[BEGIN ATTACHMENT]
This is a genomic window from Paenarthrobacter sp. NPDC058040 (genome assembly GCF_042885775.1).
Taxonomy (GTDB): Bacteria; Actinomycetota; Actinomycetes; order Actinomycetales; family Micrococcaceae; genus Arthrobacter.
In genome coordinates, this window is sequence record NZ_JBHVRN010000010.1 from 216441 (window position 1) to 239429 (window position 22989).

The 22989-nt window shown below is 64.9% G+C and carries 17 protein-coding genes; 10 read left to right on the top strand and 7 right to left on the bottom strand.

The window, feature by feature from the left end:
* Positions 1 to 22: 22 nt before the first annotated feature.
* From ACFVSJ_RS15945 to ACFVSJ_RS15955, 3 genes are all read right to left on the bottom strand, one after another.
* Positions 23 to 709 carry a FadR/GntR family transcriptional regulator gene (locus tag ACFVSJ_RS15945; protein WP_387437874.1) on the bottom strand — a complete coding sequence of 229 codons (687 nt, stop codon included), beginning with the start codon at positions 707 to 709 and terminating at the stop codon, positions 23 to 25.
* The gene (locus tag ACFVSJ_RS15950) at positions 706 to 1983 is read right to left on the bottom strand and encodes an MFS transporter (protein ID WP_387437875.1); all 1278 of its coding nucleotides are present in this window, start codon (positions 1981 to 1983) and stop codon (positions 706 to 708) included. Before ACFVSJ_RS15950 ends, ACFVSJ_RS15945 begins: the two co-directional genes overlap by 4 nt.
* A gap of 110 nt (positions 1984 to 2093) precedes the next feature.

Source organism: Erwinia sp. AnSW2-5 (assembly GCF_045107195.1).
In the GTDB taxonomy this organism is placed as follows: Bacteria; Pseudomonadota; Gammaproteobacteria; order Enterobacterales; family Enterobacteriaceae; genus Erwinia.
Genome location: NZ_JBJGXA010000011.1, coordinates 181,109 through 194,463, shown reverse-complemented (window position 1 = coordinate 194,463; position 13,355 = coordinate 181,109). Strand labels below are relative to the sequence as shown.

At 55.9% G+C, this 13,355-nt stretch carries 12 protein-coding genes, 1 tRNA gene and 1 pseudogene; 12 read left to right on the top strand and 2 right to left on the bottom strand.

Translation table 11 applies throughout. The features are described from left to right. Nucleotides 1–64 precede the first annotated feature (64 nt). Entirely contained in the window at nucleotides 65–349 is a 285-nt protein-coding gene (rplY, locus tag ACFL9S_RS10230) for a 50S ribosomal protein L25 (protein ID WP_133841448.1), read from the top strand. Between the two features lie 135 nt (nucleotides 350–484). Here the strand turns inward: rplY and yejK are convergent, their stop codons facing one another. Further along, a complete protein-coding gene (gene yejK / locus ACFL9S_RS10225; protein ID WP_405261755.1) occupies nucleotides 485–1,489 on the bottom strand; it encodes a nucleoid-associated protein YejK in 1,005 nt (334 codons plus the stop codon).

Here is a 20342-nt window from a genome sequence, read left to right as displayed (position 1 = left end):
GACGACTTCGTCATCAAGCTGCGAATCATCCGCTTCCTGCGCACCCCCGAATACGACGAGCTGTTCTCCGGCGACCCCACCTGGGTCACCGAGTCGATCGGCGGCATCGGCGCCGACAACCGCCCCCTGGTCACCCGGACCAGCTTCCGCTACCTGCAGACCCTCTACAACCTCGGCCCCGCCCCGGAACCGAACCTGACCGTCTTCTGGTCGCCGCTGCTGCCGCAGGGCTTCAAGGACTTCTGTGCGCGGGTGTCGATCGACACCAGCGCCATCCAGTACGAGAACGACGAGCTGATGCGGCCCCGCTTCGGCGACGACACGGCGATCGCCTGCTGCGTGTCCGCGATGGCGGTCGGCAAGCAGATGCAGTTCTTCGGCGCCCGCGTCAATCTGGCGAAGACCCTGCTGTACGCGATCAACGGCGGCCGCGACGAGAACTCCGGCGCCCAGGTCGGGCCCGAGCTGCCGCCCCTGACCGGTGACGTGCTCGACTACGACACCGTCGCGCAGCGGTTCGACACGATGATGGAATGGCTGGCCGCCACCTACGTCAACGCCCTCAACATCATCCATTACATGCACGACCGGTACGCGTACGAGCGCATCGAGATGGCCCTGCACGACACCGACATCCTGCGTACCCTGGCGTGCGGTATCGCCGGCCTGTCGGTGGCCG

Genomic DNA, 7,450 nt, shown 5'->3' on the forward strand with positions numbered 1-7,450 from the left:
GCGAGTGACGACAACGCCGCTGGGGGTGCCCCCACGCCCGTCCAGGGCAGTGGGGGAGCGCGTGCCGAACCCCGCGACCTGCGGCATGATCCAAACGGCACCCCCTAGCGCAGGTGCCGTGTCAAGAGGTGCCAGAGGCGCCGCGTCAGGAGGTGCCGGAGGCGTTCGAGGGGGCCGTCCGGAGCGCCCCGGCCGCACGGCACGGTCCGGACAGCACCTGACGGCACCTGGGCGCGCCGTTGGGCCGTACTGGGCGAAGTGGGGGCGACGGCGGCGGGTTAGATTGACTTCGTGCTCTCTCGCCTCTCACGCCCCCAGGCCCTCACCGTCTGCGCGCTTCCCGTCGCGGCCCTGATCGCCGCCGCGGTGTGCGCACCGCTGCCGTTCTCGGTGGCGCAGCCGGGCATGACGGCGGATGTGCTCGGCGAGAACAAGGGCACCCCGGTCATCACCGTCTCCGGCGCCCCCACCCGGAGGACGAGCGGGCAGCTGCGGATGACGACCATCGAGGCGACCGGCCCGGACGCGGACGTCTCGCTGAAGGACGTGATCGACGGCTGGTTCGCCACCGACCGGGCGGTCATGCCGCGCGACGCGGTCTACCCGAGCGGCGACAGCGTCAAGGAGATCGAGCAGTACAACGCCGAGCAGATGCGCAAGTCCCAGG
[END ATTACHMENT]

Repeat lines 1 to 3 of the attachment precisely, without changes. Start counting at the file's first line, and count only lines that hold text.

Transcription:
This is a genomic window from Paenarthrobacter sp. NPDC058040 (genome assembly GCF_042885775.1).
Taxonomy (GTDB): Bacteria; Actinomycetota; Actinomycetes; order Actinomycetales; family Micrococcaceae; genus Arthrobacter.
In genome coordinates, this window is sequence record NZ_JBHVRN010000010.1 from 216441 (window position 1) to 239429 (window position 22989).